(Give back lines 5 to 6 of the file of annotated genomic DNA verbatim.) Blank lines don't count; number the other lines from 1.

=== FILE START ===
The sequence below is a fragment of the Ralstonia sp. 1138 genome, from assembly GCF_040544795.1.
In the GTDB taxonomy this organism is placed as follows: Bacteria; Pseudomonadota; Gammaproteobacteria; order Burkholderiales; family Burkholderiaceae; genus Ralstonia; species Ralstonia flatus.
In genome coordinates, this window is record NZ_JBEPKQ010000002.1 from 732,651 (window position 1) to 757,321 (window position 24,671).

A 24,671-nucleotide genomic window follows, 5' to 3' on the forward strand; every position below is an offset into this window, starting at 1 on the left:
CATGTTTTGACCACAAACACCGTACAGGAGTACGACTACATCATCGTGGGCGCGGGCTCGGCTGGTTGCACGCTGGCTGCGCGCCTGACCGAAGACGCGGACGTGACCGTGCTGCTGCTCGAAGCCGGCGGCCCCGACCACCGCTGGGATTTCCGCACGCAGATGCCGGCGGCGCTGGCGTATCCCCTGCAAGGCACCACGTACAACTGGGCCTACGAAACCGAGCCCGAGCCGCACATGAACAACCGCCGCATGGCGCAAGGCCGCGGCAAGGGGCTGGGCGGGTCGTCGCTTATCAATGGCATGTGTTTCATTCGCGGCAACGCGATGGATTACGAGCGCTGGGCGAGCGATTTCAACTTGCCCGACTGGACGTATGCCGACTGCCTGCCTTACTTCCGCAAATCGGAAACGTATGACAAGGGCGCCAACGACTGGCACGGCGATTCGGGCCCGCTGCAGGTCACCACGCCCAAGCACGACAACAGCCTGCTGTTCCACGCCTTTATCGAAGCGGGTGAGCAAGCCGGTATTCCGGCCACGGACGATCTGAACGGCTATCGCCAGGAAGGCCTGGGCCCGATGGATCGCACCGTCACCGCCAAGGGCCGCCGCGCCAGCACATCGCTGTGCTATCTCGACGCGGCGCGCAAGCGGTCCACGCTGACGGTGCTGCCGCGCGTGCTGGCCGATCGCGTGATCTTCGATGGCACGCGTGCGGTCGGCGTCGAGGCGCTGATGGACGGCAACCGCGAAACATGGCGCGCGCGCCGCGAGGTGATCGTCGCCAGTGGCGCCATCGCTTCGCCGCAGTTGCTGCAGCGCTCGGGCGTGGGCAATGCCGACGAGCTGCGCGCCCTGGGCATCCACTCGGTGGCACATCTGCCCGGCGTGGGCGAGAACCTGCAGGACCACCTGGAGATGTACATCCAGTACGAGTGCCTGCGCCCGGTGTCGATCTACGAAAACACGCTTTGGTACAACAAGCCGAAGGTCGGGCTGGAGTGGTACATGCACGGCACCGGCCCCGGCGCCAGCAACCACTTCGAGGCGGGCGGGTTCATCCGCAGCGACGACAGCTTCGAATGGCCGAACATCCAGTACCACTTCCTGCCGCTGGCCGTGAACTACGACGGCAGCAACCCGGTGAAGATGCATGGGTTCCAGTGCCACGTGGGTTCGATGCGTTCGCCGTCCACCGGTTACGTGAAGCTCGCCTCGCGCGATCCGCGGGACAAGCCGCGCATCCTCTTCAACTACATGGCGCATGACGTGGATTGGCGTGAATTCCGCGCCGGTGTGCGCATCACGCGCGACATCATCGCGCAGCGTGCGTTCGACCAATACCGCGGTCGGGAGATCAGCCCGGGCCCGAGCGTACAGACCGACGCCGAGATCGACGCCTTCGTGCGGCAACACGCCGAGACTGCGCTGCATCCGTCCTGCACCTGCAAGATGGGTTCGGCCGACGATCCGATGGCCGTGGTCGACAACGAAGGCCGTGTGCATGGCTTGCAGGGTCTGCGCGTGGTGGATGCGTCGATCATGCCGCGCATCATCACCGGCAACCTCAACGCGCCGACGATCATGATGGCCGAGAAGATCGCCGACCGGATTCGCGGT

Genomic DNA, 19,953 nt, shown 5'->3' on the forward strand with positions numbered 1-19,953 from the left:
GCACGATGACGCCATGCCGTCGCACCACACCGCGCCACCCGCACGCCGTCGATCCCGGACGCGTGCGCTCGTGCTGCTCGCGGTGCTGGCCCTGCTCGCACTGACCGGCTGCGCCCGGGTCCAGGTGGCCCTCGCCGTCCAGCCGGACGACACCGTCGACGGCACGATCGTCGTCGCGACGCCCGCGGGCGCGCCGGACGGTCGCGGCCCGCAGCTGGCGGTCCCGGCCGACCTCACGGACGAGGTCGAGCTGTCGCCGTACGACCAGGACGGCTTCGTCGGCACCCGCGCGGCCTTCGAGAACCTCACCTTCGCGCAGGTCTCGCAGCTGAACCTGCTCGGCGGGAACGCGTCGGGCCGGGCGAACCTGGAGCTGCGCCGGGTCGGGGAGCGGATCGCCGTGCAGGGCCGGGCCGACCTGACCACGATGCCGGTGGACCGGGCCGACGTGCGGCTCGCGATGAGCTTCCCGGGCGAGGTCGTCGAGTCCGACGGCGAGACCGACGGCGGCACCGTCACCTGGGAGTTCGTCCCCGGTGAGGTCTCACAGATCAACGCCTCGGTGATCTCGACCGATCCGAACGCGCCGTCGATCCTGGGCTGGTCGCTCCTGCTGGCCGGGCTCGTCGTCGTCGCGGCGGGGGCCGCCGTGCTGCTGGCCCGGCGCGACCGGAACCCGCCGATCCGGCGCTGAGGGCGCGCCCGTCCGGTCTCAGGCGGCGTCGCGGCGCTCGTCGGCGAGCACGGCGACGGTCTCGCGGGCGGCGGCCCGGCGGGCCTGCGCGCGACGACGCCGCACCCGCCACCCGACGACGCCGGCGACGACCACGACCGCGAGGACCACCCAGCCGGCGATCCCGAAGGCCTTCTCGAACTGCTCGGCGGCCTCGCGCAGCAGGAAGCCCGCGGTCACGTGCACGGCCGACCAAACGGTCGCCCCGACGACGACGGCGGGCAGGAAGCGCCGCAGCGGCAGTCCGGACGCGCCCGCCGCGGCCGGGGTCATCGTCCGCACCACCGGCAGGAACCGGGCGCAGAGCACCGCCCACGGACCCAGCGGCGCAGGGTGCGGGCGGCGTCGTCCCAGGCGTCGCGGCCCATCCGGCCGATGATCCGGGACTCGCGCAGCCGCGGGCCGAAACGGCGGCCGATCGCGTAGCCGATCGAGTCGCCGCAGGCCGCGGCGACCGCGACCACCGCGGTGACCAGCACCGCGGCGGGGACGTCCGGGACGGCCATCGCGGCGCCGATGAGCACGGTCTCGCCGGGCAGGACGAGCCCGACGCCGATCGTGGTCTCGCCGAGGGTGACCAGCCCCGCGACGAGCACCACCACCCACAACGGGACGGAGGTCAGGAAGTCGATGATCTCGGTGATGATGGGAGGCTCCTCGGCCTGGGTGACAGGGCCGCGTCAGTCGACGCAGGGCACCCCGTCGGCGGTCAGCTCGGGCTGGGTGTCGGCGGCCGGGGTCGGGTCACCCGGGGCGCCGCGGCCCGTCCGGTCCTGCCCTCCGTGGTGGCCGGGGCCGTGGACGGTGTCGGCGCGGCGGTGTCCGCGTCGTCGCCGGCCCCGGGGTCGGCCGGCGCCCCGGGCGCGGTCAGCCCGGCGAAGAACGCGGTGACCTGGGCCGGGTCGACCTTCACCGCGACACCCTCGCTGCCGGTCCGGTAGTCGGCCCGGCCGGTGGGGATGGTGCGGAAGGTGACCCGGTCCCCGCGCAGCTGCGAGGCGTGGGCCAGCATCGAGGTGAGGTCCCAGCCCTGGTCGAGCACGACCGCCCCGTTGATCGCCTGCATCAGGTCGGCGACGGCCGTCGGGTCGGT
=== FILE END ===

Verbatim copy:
CATGTTTTGACCACAAACACCGTACAGGAGTACGACTACATCATCGTGGGCGCGGGCTCGGCTGGTTGCACGCTGGCTGCGCGCCTGACCGAAGACGCGGACGTGACCGTGCTGCTGCTCGAAGCCGGCGGCCCCGACCACCGCTGGGATTTCCGCACGCAGATGCCGGCGGCGCTGGCGTATCCCCTGCAAGGCACCACGTACAACTGGGCCTACGAAACCGAGCCCGAGCCGCACATGAACAACCGCCGCATGGCGCAAGGCCGCGGCAAGGGGCTGGGCGGGTCGTCGCTTATCAATGGCATGTGTTTCATTCGCGGCAACGCGATGGATTACGAGCGCTGGGCGAGCGATTTCAACTTGCCCGACTGGACGTATGCCGACTGCCTGCCTTACTTCCGCAAATCGGAAACGTATGACAAGGGCGCCAACGACTGGCACGGCGATTCGGGCCCGCTGCAGGTCACCACGCCCAAGCACGACAACAGCCTGCTGTTCCACGCCTTTATCGAAGCGGGTGAGCAAGCCGGTATTCCGGCCACGGACGATCTGAACGGCTATCGCCAGGAAGGCCTGGGCCCGATGGATCGCACCGTCACCGCCAAGGGCCGCCGCGCCAGCACATCGCTGTGCTATCTCGACGCGGCGCGCAAGCGGTCCACGCTGACGGTGCTGCCGCGCGTGCTGGCCGATCGCGTGATCTTCGATGGCACGCGTGCGGTCGGCGTCGAGGCGCTGATGGACGGCAACCGCGAAACATGGCGCGCGCGCCGCGAGGTGATCGTCGCCAGTGGCGCCATCGCTTCGCCGCAGTTGCTGCAGCGCTCGGGCGTGGGCAATGCCGACGAGCTGCGCGCCCTGGGCATCCACTCGGTGGCACATCTGCCCGGCGTGGGCGAGAACCTGCAGGACCACCTGGAGATGTACATCCAGTACGAGTGCCTGCGCCCGGTGTCGATCTACGAAAACACGCTTTGGTACAACAAGCCGAAGGTCGGGCTGGAGTGGTACATGCACGGCACCGGCCCCGGCGCCAGCAACCACTTCGAGGCGGGCGGGTTCATCCGCAGCGACGACAGCTTCGAATGGCCGAACATCCAGTACCACTTCCTGCCGCTGGCCGTGAACTACGACGGCAGCAACCCGGTGAAGATGCATGGGTTCCAGTGCCACGTGGGTTCGATGCGTTCGCCGTCCACCGGTTACGTGAAGCTCGCCTCGCGCGATCCGCGGGACAAGCCGCGCATCCTCTTCAACTACATGGCGCATGACGTGGATTGGCGTGAATTCCGCGCCGGTGTGCGCATCACGCGCGACATCATCGCGCAGCGTGCGTTCGACCAATACCGCGGTCGGGAGATCAGCCCGGGCCCGAGCGTACAGACCGACGCCGAGATCGACGCCTTCGTGCGGCAACACGCCGAGACTGCGCTGCATCCGTCCTGCACCTGCAAGATGGGTTCGGCCGACGATCCGATGGCCGTGGTCGACAACGAAGGCCGTGTGCATGGCTTGCAGGGTCTGCGCGTGGTGGATGCGTCGATCATGCCGCGCATCATCACCGGCAACCTCAACGCGCCGACGATCATGATGGCCGAGAAGATCGCCGACCGGATTCGCGGT

Genomic DNA, 19,953 nt, shown 5'->3' on the forward strand with positions numbered 1-19,953 from the left: